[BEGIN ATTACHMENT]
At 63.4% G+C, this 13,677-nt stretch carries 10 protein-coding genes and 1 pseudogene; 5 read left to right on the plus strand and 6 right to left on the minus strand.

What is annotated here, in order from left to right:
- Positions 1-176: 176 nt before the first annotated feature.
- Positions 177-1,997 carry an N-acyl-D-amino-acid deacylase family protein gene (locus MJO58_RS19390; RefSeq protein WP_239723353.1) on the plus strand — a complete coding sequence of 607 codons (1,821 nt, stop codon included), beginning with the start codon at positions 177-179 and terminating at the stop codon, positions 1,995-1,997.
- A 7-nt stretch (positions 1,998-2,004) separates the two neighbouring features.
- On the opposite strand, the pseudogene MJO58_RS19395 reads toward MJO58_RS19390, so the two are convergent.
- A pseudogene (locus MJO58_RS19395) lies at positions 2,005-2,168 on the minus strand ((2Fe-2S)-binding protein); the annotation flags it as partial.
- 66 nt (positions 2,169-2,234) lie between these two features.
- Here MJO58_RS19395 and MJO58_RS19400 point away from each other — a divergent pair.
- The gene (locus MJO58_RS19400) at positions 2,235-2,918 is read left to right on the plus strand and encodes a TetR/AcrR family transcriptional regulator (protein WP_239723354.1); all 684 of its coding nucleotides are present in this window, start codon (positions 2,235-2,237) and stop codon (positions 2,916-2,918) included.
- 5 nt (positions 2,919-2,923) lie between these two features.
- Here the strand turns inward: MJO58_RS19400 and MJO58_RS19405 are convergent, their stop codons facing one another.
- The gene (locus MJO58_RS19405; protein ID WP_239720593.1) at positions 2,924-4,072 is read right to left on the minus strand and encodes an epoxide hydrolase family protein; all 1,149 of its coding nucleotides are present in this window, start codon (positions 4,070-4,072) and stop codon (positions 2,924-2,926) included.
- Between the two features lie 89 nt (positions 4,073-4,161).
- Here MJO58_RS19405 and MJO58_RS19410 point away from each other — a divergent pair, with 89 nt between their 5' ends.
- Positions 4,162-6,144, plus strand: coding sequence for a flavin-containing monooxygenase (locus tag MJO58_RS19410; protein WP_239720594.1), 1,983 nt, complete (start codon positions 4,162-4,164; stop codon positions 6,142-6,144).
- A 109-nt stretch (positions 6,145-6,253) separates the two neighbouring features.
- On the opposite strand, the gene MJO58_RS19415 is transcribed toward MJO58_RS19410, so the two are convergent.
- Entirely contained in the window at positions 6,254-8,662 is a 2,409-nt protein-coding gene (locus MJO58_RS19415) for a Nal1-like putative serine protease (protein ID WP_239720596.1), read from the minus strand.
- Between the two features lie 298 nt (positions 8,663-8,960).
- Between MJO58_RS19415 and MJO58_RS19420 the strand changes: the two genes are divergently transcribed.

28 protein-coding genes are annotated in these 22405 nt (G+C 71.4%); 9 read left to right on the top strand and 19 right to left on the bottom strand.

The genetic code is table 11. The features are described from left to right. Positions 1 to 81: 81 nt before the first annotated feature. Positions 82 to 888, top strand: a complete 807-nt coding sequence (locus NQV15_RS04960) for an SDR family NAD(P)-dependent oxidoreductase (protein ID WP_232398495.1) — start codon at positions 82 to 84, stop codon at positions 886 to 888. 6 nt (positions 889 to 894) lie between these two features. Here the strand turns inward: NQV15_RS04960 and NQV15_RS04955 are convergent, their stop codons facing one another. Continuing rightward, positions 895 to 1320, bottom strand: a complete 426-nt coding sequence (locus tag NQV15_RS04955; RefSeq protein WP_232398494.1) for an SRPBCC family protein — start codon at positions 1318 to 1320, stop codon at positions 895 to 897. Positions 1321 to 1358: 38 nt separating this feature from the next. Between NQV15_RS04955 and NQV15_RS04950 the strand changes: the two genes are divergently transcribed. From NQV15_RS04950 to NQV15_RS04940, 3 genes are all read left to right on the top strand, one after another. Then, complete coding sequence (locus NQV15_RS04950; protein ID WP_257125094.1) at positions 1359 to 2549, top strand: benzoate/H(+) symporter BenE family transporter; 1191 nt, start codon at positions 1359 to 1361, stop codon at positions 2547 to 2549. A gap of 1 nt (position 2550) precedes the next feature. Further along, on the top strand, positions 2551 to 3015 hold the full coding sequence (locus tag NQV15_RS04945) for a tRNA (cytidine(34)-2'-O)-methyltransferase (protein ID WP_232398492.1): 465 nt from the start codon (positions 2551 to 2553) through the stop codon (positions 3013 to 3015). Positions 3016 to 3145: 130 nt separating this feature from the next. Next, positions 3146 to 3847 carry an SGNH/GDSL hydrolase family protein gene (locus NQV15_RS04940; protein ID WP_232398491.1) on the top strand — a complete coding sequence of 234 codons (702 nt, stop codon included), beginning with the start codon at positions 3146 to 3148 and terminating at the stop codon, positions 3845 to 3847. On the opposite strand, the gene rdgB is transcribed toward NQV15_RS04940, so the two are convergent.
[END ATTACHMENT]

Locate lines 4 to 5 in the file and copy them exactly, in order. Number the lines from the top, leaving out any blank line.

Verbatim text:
- Positions 177-1,997 carry an N-acyl-D-amino-acid deacylase family protein gene (locus MJO58_RS19390; RefSeq protein WP_239723353.1) on the plus strand — a complete coding sequence of 607 codons (1,821 nt, stop codon included), beginning with the start codon at positions 177-179 and terminating at the stop codon, positions 1,995-1,997.
- A 7-nt stretch (positions 1,998-2,004) separates the two neighbouring features.